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Stallion > Rise and Ride > Reviews
Stallion - Rise and Ride

Cosplay band nr 7853 - 40%

morbert, May 29th, 2020

Okay, how many rock/metal bands were called Stallion throughout the years? Six that we know of. What we have here is a 'new' Stallion from Germany playing pure eighties metal. The members however were born in the nineties. Yeah, you've heard me. This is one of the cosplay bands. Anyone else noticed how all these very, very young kids who loved thrash metal in 2008-2010, stole all the spandex & denim from their parents and thrift shops before all of a sudden switching en masse to traditional heavy and speedmetal around 2011/2012 at the time Midnight released 'Satanic Royalty' and Skull Fist unleashed 'Head öf the Pack'. Because that was the new hype for that generation. Well, here in northwestern Europe that was exactly what happened.

It's not without reason all retro thrashbands from this region started somewhere 2005-2010 and the speed metal / traditional retrogroups around 2012/2013. This generation turned out to be extremely hype sensitive! Unfortunately going back to an age before they were born means that their musical (annd visual) constructs are firmly hindered by dogma and historical puritanism, leaving almost no room for any imagination, personality nor creativity. Just look at the bandphotos. For instance guitarist Äxxl just tries to look like someone from Tokyo Blade and late-eighties Sodom at the same time. It is very contrived. And wearing a Bolt Thrower shirt on your spandex Japanese flag trousers when playing live doesn't give you extra street cred, Pauly.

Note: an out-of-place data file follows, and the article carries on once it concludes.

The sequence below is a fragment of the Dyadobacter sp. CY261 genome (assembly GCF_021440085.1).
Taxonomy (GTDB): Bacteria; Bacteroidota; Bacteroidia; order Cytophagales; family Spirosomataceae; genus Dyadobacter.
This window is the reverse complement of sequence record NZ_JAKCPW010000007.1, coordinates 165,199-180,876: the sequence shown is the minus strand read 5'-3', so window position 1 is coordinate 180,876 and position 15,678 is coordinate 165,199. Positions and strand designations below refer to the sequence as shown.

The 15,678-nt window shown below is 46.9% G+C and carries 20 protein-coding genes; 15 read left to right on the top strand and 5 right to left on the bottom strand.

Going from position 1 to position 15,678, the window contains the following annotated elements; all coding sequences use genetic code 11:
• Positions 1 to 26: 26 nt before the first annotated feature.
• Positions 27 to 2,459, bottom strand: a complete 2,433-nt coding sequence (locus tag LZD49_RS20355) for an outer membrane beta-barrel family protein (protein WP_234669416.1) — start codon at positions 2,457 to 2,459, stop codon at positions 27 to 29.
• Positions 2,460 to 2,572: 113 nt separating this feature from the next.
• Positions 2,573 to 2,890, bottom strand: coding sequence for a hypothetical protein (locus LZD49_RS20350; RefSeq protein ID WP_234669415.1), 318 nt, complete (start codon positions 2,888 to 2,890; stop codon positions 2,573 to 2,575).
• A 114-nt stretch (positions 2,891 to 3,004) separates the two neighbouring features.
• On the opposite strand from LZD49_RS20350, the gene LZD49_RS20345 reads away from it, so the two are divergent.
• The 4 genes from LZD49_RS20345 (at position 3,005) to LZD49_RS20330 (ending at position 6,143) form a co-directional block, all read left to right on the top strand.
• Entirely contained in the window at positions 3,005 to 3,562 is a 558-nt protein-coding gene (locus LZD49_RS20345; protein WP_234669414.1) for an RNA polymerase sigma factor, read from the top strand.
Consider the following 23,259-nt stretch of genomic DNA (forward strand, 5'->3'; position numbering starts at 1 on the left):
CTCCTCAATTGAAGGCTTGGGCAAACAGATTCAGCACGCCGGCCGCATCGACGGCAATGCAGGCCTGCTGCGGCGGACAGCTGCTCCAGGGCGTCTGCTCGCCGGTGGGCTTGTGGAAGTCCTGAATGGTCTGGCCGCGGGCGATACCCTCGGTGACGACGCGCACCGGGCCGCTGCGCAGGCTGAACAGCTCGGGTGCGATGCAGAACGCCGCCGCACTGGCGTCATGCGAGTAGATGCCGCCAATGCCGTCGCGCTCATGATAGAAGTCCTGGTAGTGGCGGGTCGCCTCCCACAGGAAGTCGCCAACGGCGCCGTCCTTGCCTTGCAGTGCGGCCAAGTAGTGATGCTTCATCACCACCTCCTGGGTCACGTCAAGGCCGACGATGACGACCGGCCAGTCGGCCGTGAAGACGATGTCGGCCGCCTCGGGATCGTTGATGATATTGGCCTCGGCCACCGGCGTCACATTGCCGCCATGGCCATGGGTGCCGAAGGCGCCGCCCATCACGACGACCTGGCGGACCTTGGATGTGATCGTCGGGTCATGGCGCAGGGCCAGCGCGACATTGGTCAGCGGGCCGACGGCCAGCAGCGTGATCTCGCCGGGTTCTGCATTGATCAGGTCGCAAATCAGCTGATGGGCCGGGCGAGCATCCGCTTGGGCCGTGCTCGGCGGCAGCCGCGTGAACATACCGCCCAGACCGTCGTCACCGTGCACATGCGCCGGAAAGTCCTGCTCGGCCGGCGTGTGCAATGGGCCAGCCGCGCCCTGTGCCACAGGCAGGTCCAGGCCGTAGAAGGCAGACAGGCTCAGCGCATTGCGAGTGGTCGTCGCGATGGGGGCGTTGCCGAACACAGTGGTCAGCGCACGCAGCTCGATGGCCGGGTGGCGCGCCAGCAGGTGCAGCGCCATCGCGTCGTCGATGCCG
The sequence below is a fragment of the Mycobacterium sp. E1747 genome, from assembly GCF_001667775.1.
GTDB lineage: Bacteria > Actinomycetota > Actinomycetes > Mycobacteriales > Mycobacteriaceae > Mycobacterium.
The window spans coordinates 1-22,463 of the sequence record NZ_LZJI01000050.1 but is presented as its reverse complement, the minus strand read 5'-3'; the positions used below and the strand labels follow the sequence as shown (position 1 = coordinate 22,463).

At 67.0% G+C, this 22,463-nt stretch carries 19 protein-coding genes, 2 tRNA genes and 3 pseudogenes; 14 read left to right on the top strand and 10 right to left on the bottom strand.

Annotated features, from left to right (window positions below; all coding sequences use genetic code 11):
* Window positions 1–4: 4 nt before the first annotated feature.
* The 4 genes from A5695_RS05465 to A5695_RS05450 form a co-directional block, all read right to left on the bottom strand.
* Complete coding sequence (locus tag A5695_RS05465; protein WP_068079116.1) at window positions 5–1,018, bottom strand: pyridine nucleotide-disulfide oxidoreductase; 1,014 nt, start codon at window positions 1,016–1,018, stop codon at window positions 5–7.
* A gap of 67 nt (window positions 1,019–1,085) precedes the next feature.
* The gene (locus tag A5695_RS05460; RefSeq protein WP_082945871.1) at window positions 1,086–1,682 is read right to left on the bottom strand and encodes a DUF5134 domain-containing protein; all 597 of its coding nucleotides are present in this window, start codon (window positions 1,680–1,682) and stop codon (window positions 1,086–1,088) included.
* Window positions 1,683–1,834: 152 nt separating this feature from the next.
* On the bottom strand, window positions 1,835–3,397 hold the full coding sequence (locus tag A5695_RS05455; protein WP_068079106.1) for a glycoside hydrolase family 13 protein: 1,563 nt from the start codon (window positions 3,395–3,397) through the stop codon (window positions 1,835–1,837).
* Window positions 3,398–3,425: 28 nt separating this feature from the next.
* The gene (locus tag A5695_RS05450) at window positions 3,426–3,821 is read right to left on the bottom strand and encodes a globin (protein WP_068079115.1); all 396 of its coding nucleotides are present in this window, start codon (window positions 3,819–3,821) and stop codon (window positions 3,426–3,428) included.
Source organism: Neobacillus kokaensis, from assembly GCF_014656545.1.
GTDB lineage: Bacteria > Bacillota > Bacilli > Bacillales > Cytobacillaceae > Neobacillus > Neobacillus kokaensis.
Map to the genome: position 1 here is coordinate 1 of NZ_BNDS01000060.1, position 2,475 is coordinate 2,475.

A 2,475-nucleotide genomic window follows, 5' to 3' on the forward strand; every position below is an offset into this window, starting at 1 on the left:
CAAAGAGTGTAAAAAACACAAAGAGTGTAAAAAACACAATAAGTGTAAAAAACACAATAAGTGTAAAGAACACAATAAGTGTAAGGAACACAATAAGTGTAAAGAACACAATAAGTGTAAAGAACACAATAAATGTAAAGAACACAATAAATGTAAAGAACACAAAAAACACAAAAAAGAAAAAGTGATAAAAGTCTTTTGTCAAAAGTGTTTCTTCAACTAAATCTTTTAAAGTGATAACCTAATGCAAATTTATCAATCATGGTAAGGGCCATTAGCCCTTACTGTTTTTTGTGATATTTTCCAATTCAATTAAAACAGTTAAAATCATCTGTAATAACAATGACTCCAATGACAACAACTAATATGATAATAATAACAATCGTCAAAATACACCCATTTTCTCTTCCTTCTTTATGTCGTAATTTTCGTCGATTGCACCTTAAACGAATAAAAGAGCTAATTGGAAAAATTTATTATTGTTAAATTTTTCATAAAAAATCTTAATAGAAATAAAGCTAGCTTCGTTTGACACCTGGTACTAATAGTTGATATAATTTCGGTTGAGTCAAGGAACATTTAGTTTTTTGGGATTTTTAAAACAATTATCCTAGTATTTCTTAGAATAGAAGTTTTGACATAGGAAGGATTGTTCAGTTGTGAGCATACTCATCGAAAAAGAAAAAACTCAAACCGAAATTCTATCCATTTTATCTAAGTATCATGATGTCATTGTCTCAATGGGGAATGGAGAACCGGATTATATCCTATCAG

However this could all be no problem at all if the music is great, right? Well that's where Stallion fails on the majority of the material. But they actually manage to have some fun moments.

The second song 'Wild Stallions' (a clear nod to Wyld Stallyns from the eighties Bill & Ted movie) is pure speed metal. Nothing special, fun riffs, good (catchy) chorus. And the vocals do manage to make this kind of song work. But as a whole vocalist Pauly just isn't that good. A raw melodic yet very limited voice. His vocals do work on faster and/or more aggressive songs like 'The Right One', 'Canadian Steele', 'Stigmatized' and the earlier mentioned 'Wild Stallions' .

However when the pace goes down, all shortcoming of the band are painfully obvious. 'Bills to Pay' sounds like an Accept reject, 'Wooden Horse' is plain boring and 'Streets of Sin' is just pathetic with probably the worst cheesy chorus you'll hear in years. The band doesn't have a Steve Clark, Richie Sambora or Adrian Smith in their mids to write or perform decent midpaced rockers. Nor do they have the right vocals. The vocal shortcomings really reveal themselves on songs like these.